OTTAWA Jan 13 Canada's banking watchdog will
take on the role of supervising the country's equivalent of the
Libor benchmark lending rate, applying lessons learned from a
global scandal over Libor manipulation.
The Office of the Superintendent of Financial Institutions
(OSFI) said on Monday it will tell banks that submit rates for
the Canadian Dealer Offered Rate, or CDOR, what its expectations
are over the course of 2014.
"The Canadian heads of regulatory agencies is working to
develop an enhanced CDOR oversight framework that will be
informed, inter alia, by new international expectations and
developments, and adapted to the unique characteristics of
CDOR," OSFI chief Julie Dickson wrote in a letter to the banks
The heads of regulatory agencies is comprised of
representatives from the Bank of Canada, the finance ministry,
OSFI and some provincial securities regulators.
The CDOR is determined daily by a survey of rates submitted
by a small group of financial institutions, including Canada's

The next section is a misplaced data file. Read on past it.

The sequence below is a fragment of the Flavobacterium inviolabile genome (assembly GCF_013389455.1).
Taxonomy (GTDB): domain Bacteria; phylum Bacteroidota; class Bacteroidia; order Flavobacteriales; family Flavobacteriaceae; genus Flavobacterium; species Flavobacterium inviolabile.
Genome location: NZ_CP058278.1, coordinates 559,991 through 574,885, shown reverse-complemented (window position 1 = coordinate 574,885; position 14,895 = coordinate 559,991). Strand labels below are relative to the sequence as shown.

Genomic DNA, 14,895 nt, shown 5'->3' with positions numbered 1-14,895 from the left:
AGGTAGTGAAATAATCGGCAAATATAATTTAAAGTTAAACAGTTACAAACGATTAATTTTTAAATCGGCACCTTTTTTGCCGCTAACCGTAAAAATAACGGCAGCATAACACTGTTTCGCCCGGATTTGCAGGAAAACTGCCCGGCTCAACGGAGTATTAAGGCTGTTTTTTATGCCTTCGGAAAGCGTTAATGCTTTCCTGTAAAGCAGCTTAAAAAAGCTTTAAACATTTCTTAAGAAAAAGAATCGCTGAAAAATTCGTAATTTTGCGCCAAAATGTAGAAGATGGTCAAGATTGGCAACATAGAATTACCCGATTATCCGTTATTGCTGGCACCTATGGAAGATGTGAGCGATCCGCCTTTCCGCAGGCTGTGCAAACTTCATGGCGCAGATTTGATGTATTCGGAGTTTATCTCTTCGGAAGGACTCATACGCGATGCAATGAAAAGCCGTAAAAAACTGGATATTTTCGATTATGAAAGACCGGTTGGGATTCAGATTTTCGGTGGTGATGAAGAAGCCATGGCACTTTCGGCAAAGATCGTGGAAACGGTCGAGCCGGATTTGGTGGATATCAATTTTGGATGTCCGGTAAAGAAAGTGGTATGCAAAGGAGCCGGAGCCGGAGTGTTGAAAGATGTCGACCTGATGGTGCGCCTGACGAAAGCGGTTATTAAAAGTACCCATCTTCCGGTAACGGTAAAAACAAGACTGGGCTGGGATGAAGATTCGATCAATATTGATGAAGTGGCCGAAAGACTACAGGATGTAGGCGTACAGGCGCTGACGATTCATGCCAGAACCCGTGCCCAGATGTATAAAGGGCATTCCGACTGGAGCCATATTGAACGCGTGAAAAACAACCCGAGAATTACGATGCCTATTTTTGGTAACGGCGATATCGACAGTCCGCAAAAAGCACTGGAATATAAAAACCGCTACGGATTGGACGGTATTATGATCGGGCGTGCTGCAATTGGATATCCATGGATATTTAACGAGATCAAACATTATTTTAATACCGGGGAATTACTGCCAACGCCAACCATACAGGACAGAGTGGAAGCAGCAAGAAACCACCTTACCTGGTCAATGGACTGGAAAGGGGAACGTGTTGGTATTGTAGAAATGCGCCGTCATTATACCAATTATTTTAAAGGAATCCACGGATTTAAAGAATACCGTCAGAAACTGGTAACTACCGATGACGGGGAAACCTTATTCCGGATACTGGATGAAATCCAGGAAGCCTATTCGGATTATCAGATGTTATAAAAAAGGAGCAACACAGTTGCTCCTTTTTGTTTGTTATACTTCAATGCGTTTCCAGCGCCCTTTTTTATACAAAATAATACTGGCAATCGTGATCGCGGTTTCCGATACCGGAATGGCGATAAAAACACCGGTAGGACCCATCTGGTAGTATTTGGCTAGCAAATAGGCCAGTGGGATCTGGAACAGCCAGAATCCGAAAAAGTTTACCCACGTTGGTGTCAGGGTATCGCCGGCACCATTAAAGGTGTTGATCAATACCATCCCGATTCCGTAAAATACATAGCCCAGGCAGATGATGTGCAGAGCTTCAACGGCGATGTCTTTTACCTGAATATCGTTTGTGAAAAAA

top banks, and reflects the rates at which contributors are
willing to lend to corporate clients.
An international investigation into alleged manipulation of
the London Interbank Offered Rate, Libor, and other benchmarks
between 2006 and 2010 has led U.S. and European authorities to
fine 10 banks and brokerages around $6 billion to date and seven
men have been charged with criminal offences.
Canada's Competition Bureau this month abandoned its
three-year probe into whether global banks colluded to rig the
setting of the Japanese yen Libor due to lack of evidence.
In response to the scam, global regulators endorsed last
year a set of principles for setting financial benchmarks to
reduce the risk of abuse.
Dickson said the principles would be adapted to suit the
CDOR, which is a committed lending rate and not a borrowing rate
"Given the differences between the two benchmark rates,
certain issues that have been identified regarding LIBOR do not
apply to the same extent in the case of CDOR," she said.